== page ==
Ramen at Wasabi in Chicago

Tonkotsu ramen at Wasabi in Chicago's Logan Square neighborhood.
Tonkotsu ramen at Wasabi in Chicago's Logan Square neighborhood.

Way out in the Chicago neighborhood known as Logan Square lies a little ramen shop called Wasabi. It’s a no reservation, BYOB place known to have a line out the door and around the block just 20 minutes after opening. For downtown dwellers like me, it’s quite a trek to get to. So is it worth it?

Wasabi’s reputation has been built on its ramen, but they also serve an array of Izakaya-style Japanese dishes like yakitori, small plates and sushi. They claim to be “one of the few Japanese-owned Japanese restaurants in Chicago” (which always makes me happy) and their fish is flown in daily from around the world, including Tokyo’s Tsukiji fish market.

Pork belly and beef yakitori skewers at Wasabi in Chicago.
Pork belly and beef yakitori skewers.

My friend and I went to Wasabi on a Saturday afternoon to discover a line waiting for the restaurant to open at 5 o’clock. Within minutes the restaurant was almost full and a line was forming around the block.

As you can imagine, the energy inside the restaurant was buzzing with excitement as everyone was either anxiously awaiting their ramen or happily slurping up a bowl. The staff ran behind the bar in the open kitchen, going back and forth between people.

Skewers and Small Plates

Sashimi ceviche at Wasabi in Chicago.
Ceviche, Japanese style.

We bellied up to the bar so we could watch the action in the open kitchen, had our server pop open the bottle of sake we brought and started with some yakitori skewers. Unfortunately they were out of our first few picks so we went with a pork belly skewer ($3) and a beef shortrib skewer ($3.50). The beef was on the tough side, but the pork had better flavor and texture.

Next we tried the sashimi ceviche ($10) from the small plates menu. A nice combo of avocado, octopus, scallops, jalapeno and shrimp, it had good flavor but the octopus was on the chewier side for my taste and I was left wishing for more scallops. The cracker-like crisps were more confusing than anything and I honestly only ate them out of curiosity.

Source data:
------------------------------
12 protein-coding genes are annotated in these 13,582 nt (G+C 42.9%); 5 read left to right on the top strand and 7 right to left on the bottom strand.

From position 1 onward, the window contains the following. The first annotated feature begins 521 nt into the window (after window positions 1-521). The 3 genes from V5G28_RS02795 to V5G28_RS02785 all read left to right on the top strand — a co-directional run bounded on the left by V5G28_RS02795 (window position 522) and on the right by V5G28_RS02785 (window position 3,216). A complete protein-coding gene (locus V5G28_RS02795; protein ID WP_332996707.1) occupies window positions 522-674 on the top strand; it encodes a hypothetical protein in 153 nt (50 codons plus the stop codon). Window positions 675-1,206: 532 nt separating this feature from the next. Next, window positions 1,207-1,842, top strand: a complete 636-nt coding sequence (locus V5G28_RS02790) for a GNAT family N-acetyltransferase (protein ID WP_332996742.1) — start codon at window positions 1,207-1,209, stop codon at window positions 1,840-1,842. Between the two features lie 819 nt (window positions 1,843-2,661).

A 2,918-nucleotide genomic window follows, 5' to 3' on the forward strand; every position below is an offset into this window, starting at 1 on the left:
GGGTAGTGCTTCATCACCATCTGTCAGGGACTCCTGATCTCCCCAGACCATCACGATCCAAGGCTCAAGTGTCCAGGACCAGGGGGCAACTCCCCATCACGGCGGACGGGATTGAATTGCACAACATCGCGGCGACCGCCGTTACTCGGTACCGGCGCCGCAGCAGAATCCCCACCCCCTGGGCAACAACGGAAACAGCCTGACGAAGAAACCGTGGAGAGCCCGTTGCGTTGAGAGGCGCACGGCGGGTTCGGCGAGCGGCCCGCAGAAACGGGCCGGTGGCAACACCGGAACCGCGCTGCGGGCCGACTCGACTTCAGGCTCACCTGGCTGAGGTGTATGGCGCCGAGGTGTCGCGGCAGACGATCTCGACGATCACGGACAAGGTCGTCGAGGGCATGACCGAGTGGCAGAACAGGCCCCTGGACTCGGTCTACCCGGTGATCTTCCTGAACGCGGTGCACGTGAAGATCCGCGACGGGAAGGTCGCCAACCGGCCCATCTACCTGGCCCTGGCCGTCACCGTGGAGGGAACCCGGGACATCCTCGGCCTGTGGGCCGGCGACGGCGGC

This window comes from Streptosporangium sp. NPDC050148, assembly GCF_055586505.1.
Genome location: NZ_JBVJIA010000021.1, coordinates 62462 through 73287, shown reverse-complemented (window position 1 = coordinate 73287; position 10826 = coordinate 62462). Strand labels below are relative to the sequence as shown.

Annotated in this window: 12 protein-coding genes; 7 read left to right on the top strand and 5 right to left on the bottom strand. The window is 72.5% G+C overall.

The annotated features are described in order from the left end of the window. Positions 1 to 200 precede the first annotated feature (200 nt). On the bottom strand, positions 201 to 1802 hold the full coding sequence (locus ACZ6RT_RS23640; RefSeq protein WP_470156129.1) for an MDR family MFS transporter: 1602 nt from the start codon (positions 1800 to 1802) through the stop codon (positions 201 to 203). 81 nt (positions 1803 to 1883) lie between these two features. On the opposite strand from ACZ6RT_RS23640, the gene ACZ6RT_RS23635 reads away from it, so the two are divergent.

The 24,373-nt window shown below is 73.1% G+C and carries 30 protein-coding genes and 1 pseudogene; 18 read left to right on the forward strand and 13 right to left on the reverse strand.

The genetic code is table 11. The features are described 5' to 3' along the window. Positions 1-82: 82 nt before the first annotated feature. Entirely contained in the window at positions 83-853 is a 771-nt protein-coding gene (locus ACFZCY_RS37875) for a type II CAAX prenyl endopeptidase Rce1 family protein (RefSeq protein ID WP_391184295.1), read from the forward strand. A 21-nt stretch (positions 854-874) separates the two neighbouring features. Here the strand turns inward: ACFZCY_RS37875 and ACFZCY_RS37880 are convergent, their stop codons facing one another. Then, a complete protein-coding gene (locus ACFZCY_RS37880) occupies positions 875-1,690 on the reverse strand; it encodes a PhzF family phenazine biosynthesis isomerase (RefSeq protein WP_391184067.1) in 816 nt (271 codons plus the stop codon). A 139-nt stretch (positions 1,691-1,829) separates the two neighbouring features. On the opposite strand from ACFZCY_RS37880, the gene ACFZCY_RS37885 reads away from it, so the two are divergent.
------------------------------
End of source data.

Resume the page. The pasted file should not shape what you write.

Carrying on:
Now for the Ramen

Tonkatsu ramen at Wasabi in Chicago.
Traditional tonkatsu: my favorite.

Then moment we’d been waiting for arrived: ramen at Wasabi. I went with the tonkotsu ramen ($13). Not only is it my favorite, but it’s a good baseline for judging ramen at different restaurants. Small bits of pork, seaweed, bamboo, mushrooms and a perfectly cooked egg swam in a big bowl of broth and noodles. The broth was tasty but didn’t have the depth and complexity that I’d hoped and the pork was almost flavorless.

I later learned braised and torched pork belly (“Aburi Kakuni”) can be added for $4.60 extra and even an umami flavor booster can be added for $2. I’m curious how they would change the ramen, but disappointed added flavor comes at such a price.

Spicy roasted garlic miso ramen at Wasabi in Chicago.
Spicy roasted garlic miso ramen.

My friend ordered the spicy roasted garlic miso ramen ($14), with all the same fixings as the tonkotsu but with garlic chips, chili threads and a spicier broth. It wasn’t as spicy as we expected, but were satisfied nonetheless.

At the end of the evening, Wasabi had a great buzzy atmosphere and good ramen. It’s an awesome neighborhood spot but for me, the payoff isn’t worth the hassle to get to. I’m curious to try their sister restaurant, Ramen Takeya in Fulton Market, that specializes in chicken ramen (and is much closer to where I live).

Go to Wasabi for :: affordable Japanese food and ramen in Logan Square. Notes :: No reservations. Come early and prepare to wait! Only entire parties will be seated. BYOB — one bottle of sake or wine or a 6 pack of beer is allowed per every 2 people.

Related :: Japanese ramen in Tokyo, Paris, Vienna, Zurich, Washington D.C., New York City, Salt Lake City and Chicago.

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Wasabi Menu, Reviews, Photos, Location and Info - Zomato

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